"Label the feelings" or "put words to the feelings" become the mantras. A child who is able to label her feeling as "interested" or "excited" or "angry" or "scared" has a huge head start on her tension-regulation capacity, that is, her capacity (conscious and unconscious) to manage her various anxieties and feelings and to calm herself down when she gets anxious or frustrated. Learning to control one's self when challenged by the outside world is an ability that has life long benefits. For instance, teens who learn this early are better able to think before they act, and they can stand up for themselves in the face of peer pressure much more effectively. That is where the environment and inner world of the child come together.
I was seeing a child who was having a lot of trouble adjusting to preschool. When she came home from school, she would be angry and difficult to communicate with. She often threw tantrums and called her mother names. She swore at her, which upset her mother enormously. The only thing that seemed to clam the little girl down was if her mother would read to her.
However, the mom would get so mad at the way her child was behaving that she would refuse to read to her until she calmed down. The very tool at the mother's disposal for helping her child was used to try to bludgeon her into "good" behavior! The results were dismal.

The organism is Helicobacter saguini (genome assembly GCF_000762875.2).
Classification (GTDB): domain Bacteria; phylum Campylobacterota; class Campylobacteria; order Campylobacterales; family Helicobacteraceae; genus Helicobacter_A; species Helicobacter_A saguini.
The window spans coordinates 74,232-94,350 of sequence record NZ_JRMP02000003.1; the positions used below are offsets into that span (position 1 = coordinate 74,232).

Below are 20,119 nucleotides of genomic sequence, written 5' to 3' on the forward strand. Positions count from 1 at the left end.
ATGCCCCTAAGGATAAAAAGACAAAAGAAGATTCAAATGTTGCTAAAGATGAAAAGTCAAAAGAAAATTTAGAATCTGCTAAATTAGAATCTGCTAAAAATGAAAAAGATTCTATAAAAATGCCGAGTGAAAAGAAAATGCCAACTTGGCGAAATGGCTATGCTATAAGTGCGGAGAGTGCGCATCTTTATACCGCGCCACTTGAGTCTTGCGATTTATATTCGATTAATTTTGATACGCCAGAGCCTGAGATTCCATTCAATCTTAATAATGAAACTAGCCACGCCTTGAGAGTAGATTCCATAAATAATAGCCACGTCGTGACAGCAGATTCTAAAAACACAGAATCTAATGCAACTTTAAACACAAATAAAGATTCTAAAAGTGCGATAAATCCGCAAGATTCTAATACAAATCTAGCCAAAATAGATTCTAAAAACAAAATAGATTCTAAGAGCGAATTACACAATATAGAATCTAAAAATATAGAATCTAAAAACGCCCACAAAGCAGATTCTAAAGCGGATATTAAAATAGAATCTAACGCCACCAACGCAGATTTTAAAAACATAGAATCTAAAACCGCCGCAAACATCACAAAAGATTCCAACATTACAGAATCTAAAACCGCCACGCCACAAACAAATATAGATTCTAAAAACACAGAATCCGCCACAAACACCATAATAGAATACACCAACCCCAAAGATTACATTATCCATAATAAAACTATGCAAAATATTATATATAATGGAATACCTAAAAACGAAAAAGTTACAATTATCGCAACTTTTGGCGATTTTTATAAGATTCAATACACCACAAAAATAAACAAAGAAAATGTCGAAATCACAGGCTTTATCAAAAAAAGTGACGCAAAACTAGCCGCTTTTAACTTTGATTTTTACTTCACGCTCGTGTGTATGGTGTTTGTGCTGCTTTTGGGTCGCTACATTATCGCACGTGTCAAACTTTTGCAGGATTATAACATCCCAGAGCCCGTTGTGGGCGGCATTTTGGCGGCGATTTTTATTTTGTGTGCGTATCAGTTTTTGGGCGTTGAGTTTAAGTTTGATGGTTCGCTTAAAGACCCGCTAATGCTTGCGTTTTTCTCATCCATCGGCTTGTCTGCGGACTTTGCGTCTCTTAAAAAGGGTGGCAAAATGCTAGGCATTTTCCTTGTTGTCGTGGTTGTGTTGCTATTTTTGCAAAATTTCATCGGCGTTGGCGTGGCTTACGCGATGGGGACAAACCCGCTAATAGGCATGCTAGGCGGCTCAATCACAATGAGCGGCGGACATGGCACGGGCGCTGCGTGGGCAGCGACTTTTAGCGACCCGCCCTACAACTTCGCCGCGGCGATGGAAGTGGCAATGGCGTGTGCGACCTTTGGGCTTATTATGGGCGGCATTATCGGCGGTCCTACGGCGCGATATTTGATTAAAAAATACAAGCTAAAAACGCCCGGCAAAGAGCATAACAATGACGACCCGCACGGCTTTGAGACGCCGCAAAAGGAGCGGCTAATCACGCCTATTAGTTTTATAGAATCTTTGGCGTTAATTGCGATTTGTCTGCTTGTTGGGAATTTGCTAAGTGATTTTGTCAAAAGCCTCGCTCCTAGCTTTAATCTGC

What to do?! By showing the mom that the child's acting out was a cry for quiet time together, not an assault on the mother or her parenting abilities, the mom was able to gain control of her own emotions and find a way to enjoy reading to her child for about 10 minutes, a little soothing ritual, after school every day. Mother began to realize that the reading was a soothing mechanism for her daughter. She began to use the reading appropriately as a tension-regulator. This in turn helped the little girl to strengthen her own self-soothing capacities.
By reading the book, the mother was able to use translation. The child's difficult behavior after school was understood as an expression of distress. Mother was able to talk with her daughter about what was upsetting her at school. The trick was to not get caught up in the child's expression of a strong negative emotion, but to translate, understand, and help the child with whatever triggered the feelings.
Beyond the Toddler Years: Later Childhood, Adolescence, and Adulthood
This process of translating has benefits throughout life. It is of tremendous importance to put words to feelings and actions. Many people suggest adolescents are hard to understand. They are not. If one goes back to the basics, it all makes sense. What are the actions, the words? How can we translate from the actions and words back to the feelings? Are they distressed and angry? Are they curious and excited? Once we translate back to the feelings, and then accurately label the feelings, everything falls nicely into place. It starts with translating—translating words back into feelings.
To summarize, language represents a huge developmental leap. It is a stunning trip, from the child's expressing feelings and motives through vocalizations and facial expressions to a point where he or she can use words as symbols that shape, direct and help form his or her personality and emotions. There are few things more exciting to watch and participate in.